Virginians legally allowed to use marijuana since July 2021 will have to wait a little longer before recreationally purchasing the drug. Lawmakers once again shut down policy that would have legalized retail sales in the commonwealth.
As the first Southern state to legalize the possession and cultivation of cannabis, Virginia appeared poised in 2022 to take the next step toward recreational retail sales. Partisan politics stonewalled progress last year, however, and on Tuesday, a House of Delegates panel spearheaded by a Republican majority snuffed out another Democrat-led bill that would have enabled retail sales in 2024.
“We are kind of dragging our feet on establishing a retail market that could provide hundreds of millions of dollars in tax revenue, could provide a tested product for adults and could be kept out of the hands of children,” said bill sponsor Sen. Adam Ebbin, D-Alexandria, before the subcommittee defeated the bill Tuesday.
Despite the law allowing possession and use of marijuana, cannabis sales in Virginia remain illegal beyond the walls of medical dispensaries. Numerous hurdles, including additional legislation necessary to establish retail regulations, must first be cleared before establishing such a marketplace. However, those regulatory efforts also have been shot down by the House subcommittee.
The result, according to The Associated Press, is a stalemate in which Democrats blame Republicans for stalling subsequent steps necessary to Virginia’s cannabis legalization while Republicans argue that their opponents created the present quagmire by being too quick to legalize marijuana without developing an adequate framework to proceed.
“We found out when we got in, it was complicated, and we needed to spend more time to figure it out,” Sen. Scott Surovell, D-Fairfax, told the AP about the 2021 legalization. “Then we got a new governor who doesn’t want to talk about it. And all these problems are not going to get resolved until the governor steps up to the table.”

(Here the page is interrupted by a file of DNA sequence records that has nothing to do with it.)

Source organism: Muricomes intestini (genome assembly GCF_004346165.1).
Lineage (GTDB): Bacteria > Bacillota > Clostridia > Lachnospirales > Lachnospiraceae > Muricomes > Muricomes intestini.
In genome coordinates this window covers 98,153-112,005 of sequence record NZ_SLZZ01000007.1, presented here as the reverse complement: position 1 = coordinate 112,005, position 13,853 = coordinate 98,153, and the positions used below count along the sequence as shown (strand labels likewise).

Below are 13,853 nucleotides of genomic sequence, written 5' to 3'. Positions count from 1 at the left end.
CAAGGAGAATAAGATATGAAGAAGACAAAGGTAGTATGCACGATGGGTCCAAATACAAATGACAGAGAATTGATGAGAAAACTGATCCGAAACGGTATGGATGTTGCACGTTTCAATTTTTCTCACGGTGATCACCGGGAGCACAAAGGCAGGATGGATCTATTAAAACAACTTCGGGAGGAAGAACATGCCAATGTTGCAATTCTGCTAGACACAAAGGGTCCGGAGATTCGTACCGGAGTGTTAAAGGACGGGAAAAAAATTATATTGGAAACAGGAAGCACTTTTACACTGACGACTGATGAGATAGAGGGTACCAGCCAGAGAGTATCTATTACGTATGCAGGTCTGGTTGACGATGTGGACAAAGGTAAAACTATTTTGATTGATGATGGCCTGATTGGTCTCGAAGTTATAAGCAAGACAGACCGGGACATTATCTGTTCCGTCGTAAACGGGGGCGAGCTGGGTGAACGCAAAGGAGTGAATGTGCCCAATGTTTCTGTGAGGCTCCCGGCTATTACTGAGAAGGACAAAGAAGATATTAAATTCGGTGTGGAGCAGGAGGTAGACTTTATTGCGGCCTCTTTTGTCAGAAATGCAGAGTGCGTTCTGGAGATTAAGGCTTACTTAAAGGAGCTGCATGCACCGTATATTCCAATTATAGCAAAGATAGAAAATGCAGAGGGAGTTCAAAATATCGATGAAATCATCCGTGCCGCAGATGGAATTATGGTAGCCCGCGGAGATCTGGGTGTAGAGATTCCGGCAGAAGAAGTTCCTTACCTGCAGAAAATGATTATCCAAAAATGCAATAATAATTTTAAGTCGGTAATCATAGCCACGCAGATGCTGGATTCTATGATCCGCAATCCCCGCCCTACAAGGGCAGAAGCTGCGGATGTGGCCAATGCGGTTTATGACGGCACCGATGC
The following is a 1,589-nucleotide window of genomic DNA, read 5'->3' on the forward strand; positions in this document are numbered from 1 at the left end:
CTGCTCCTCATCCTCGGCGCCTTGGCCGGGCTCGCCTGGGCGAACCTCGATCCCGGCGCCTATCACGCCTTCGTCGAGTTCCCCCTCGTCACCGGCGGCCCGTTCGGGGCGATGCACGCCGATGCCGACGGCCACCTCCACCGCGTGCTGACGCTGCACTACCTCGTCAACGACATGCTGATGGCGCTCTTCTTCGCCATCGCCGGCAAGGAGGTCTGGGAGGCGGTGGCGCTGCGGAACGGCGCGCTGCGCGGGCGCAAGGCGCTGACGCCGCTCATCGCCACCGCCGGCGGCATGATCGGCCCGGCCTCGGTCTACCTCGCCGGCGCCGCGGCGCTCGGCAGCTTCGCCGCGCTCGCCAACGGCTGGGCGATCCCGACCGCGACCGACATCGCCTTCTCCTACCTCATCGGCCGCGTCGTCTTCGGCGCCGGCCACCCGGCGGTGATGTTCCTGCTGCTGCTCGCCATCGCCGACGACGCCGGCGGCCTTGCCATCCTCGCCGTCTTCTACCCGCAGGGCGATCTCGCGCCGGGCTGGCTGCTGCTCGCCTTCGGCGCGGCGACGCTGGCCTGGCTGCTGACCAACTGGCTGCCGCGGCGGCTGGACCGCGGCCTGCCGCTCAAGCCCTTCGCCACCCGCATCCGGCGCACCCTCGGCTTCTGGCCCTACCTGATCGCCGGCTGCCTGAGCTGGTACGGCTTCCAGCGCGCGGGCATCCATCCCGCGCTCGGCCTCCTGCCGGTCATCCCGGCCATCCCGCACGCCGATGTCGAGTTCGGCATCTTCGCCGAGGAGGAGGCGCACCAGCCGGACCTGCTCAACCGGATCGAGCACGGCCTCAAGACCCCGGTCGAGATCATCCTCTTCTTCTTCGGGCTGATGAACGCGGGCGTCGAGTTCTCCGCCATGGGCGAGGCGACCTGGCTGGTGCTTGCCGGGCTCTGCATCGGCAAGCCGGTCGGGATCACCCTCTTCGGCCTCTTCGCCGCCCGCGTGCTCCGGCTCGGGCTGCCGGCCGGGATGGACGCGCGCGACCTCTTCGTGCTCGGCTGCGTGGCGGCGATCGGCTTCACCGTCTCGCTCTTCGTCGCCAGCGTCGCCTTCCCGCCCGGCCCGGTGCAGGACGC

To date, Virginia Gov. Glenn Youngkin has remained quiet — and avoided questions — on cannabis retail legislation while championing a hardline approach to curtailing the flow of hemp and delta-8 THC — a psychoactive compound found in sativa strains of cannabis — into the marketplace.
“The bill I am tracking and looking for is a bill that deals with … consumer safety around those products,” Youngkin said in January. “And right now, we have products that are being mislabeled and missold and being targeted toward children.”
Such products came under fire in Virginia in November when Spotsylvania resident Dorothy Annette Clements, 30, was indicted on murder and child neglect charges after her 4-year-old son died after eating THC gummies.
Beyond retail legislation, a handful of marijuana-related measures remain on the table as the House session concludes, the AP reported, including a Republican-led bill that would establish regulations around cannabis labeling, packaging, and testing.
Any additional progress is expected to warrant a conference committee that would mediate the partisan divide.
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